This week we’ve got something special for you here at The Glenn Show. In late October, I convened in person in New York City with the economist Richard Wolff for an extended debate on the comparative merits of capitalism and socialism. Some of you may have seen
Nice debate. Would love to hear you engage seriously with the notion that VHA healthcare is inferior (to what?) because of socialism (compared with what?). You like natural experiments: you can find several in VHA right now given recent efforts at privatization.
How do you expect these social services to be paid for? We are paying for them currently with debt. In the fifties the richest people were taxed a lot. As I recall it was 90% on income more than something that is really low like $200k. That was a lot of money back then. Those people lived exciting lives of travel and comfort, my husband’s grandfather was an executive in New York at a major network. He was comfortable. Still comfortable in his nighties, he was disgusted by what executives make these days. Meanwhile, we are unable to provide the basics to our population and are swimming in debt.
In addition, you have clearly never been a poor(er) person near real wealth or you wouldn’t ask.
Wolff truly is a Marxist. Like Marx, he thinks socialism can do better than capitalism. Like Marx, his ideas about how socialism would work are extremely vague. This is best revealed on the subject of housing. Wolff says that in the US, the private housing market has failed and acknowledges that public housing has failed. He offers no explanation of why public housing failed or what alternative should be tried.
Unlike Marx, Wolff has the knowledge of what happened when Marx's ideas were attempted to be implemented at large scale. He barely acknowledges the Soviet Union's "social problems." I wonder if Marx would be less delusional with Wolff's knowledge.
57:05 "Capitalism comes into the world in the French Revolution and the American." Wolff must be living in a different reality than I am. AFAIK, capitalism developed over several centuries in Europe, not as the result of any revolution. It's particularly strange that Wolff associates capitalism with the French Revolution, which led to several forms of socialism.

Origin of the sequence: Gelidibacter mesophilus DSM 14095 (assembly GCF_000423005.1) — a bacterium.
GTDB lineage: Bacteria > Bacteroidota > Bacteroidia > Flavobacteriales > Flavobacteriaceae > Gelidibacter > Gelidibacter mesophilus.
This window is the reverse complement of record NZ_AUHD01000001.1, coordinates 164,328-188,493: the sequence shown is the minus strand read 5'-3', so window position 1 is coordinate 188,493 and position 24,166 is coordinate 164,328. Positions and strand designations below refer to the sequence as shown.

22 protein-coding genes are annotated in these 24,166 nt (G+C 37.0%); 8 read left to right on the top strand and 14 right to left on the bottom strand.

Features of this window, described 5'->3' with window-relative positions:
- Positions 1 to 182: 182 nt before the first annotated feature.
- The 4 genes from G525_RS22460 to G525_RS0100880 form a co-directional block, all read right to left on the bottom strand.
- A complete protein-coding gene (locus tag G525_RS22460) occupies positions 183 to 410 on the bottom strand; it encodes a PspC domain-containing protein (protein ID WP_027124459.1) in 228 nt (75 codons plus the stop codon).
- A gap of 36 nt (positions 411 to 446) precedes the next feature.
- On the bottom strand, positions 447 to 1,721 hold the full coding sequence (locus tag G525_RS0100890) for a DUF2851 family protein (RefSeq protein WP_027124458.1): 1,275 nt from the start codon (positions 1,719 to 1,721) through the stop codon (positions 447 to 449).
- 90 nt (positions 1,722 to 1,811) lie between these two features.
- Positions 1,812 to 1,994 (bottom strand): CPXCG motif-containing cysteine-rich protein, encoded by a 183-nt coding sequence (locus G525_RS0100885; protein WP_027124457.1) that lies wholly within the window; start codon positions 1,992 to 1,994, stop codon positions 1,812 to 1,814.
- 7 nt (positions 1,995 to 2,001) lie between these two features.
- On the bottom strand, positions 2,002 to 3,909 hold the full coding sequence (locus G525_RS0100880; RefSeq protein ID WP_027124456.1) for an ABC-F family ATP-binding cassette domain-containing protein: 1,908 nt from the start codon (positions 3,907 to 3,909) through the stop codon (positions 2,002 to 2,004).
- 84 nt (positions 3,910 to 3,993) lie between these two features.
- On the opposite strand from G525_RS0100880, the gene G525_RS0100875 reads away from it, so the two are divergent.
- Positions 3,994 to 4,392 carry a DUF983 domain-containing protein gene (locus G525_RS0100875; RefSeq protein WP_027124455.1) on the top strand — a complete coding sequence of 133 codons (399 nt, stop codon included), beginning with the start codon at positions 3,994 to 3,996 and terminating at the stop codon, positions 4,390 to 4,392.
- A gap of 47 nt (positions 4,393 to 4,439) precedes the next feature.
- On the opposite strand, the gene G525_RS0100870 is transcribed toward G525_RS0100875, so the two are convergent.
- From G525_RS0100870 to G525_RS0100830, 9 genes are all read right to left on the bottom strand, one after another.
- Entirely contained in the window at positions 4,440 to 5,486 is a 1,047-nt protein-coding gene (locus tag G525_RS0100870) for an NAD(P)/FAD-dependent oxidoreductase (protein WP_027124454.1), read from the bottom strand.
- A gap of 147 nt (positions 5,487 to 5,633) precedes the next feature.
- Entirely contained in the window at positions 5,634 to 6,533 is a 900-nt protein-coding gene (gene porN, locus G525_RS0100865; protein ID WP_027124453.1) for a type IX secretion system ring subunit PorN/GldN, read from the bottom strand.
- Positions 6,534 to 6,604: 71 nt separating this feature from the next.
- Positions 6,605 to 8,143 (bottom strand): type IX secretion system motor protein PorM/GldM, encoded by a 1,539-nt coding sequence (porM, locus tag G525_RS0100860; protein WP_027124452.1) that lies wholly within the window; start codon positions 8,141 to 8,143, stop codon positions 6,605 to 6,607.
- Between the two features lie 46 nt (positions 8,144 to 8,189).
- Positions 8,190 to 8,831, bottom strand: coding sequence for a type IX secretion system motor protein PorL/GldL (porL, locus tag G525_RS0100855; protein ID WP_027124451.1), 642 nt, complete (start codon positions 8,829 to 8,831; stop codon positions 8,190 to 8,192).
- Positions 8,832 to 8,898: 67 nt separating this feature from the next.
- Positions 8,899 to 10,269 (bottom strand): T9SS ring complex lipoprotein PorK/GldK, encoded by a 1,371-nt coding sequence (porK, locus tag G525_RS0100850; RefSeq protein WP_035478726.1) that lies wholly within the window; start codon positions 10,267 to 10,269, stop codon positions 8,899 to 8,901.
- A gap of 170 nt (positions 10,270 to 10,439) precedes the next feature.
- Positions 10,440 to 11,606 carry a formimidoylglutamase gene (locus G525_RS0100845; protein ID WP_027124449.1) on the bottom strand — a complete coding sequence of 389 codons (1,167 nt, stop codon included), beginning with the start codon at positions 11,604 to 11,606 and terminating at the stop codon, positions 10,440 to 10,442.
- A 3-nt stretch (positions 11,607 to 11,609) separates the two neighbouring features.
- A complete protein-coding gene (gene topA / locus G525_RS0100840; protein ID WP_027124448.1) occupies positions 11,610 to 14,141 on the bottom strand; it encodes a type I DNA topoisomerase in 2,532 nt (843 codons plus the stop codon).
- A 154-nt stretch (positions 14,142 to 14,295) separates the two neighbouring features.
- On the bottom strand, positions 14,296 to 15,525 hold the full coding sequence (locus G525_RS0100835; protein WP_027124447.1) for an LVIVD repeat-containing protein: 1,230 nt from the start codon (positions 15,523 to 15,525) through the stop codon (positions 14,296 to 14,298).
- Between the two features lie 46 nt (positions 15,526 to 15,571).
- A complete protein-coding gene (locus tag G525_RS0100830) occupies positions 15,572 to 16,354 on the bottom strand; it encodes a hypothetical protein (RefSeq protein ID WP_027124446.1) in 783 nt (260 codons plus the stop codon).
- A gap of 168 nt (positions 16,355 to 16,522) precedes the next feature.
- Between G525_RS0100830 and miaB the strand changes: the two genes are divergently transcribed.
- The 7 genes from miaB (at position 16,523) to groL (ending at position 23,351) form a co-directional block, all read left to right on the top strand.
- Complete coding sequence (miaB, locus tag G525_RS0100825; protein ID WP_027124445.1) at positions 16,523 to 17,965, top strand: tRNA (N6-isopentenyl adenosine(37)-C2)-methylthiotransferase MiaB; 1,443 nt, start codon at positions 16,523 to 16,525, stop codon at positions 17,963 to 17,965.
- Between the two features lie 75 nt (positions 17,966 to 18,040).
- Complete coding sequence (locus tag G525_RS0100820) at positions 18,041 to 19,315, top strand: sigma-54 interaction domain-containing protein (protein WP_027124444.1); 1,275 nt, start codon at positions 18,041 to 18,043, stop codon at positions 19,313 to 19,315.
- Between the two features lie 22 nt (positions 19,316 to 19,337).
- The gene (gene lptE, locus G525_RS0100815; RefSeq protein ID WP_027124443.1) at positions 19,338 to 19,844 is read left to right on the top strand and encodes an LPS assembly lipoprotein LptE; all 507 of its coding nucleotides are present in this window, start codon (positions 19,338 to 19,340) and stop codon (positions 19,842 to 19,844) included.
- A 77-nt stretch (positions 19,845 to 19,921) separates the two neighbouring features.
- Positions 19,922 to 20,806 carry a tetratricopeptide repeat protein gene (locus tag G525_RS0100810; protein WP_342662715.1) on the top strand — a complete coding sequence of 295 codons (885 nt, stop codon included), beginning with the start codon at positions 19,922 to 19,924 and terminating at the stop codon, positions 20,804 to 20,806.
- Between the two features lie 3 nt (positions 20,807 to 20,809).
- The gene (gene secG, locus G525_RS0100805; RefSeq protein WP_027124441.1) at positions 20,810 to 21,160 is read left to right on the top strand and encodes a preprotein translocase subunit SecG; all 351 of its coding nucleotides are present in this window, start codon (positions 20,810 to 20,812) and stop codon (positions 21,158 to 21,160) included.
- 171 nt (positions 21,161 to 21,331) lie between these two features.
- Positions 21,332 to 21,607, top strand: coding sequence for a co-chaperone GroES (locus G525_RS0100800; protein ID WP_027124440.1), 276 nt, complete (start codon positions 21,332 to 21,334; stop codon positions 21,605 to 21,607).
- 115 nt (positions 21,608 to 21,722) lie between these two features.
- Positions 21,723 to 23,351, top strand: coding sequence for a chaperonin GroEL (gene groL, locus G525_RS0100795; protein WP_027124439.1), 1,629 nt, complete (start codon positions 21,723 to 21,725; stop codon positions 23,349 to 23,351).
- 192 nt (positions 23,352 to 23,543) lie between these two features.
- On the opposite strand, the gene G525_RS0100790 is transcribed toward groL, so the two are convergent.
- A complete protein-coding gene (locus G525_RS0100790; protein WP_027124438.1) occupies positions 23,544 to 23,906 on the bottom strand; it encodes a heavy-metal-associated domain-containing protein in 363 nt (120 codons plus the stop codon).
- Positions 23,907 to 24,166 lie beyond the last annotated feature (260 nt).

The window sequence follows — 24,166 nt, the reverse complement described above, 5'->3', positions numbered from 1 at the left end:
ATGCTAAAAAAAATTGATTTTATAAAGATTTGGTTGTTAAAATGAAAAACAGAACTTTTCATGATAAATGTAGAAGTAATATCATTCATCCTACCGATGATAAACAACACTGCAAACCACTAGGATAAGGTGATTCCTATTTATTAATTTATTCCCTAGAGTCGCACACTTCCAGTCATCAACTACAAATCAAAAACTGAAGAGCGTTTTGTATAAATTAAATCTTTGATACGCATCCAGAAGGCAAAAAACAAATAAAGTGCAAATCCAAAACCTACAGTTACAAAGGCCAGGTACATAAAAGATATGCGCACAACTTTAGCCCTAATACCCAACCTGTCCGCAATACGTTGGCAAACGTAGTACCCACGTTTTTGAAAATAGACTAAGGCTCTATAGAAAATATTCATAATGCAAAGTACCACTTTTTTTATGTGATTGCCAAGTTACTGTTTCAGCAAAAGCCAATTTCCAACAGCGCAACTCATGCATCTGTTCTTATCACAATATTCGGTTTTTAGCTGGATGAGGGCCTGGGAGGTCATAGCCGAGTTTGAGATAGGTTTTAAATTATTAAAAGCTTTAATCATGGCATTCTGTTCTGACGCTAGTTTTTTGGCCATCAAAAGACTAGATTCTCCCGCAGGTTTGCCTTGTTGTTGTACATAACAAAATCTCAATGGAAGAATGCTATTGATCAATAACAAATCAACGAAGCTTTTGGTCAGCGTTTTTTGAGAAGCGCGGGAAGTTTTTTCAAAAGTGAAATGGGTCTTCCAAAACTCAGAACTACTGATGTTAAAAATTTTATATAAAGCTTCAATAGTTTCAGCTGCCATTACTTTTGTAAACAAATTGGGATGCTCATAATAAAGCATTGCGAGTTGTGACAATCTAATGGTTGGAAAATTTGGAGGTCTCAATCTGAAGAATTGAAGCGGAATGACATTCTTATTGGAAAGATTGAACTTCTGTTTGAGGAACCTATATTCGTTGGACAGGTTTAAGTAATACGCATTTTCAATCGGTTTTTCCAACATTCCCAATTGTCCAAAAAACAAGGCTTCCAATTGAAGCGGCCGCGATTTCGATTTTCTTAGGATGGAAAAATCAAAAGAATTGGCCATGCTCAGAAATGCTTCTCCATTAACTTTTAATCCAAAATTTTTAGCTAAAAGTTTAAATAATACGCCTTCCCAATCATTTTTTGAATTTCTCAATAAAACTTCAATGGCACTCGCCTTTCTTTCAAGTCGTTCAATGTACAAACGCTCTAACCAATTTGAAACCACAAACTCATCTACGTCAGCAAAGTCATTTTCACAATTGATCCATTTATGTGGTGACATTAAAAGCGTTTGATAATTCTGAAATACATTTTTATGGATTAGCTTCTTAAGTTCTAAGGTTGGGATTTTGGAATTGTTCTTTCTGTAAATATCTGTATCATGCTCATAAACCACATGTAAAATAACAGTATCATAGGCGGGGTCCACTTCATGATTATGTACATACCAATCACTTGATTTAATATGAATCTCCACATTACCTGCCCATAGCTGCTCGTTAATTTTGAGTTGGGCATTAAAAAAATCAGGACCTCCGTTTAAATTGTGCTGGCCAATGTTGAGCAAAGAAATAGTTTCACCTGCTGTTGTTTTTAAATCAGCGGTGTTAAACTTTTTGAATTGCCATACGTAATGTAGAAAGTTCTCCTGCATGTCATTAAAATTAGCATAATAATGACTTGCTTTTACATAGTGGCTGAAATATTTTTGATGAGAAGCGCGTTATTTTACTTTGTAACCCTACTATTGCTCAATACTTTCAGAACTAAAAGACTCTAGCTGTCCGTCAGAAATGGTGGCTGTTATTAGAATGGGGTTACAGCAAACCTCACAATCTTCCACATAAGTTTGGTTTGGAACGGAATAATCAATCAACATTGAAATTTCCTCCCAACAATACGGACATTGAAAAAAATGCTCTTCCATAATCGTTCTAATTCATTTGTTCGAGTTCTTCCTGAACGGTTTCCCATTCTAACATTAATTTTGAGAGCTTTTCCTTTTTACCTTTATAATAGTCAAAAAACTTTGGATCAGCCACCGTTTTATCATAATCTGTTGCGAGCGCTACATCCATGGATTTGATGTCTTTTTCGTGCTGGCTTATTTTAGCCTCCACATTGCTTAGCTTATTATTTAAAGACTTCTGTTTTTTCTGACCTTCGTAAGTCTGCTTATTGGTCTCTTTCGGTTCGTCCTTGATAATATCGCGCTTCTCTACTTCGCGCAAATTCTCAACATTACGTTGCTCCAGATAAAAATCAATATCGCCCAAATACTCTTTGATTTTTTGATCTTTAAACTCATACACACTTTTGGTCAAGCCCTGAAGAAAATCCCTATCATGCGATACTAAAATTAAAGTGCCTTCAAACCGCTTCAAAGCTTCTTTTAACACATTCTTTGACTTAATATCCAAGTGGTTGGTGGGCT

I laughed out loud when Wolff said that gains have been made in the USSR and China despite capitalism. I'm trying to wrap my mind around the idea that the USSR is a positive story. I wonder if Wolff agrees with Putin that the dissolution of the Soviet Union was a great tragedy.
It's funny that Wolff mentions Trump. AFAICT, he agrees with Trump that we got a raw deal trading with China.
I'm glad Glenn had Richard on again. As I commented the first time, Richard should be given as many opportunities to express himself as possible. The more I listen to him, the less I fear his ideas will catch on. He talks about how fragile the capitalist system is. I wonder which systems he thinks are more robust.
They breeze by it quickly, but the quick references to the gulag and the violence necessary to sustain a non-individualistic system in a world full of individuals seems salient today.
And I don't know what Mr. Wolff has to say about any of that, but a lot of the rhetoric in contemporary academia is that the U.S. is the bad guy here because of slavery, police violence, etc. etc., as if anything in this country's history even remotely compared to the Cambodian Genocide or the Holodomor or the Great Leap Forward. Mr Wolff probably has something to say on the subject, but these are things which undergrads are likely not aware of at all.
Defining socioeconomic hierarchical structures as “winners and losers”, historically leads to the dehumanization of the “losers” .....anyone who’s willing to align￼ themselves with Marxism as an ideology, especially as an academic, with available research at their fingertips, and never bothering to challenged their misguided principles, doesn’t deserve a platform of legitimacy.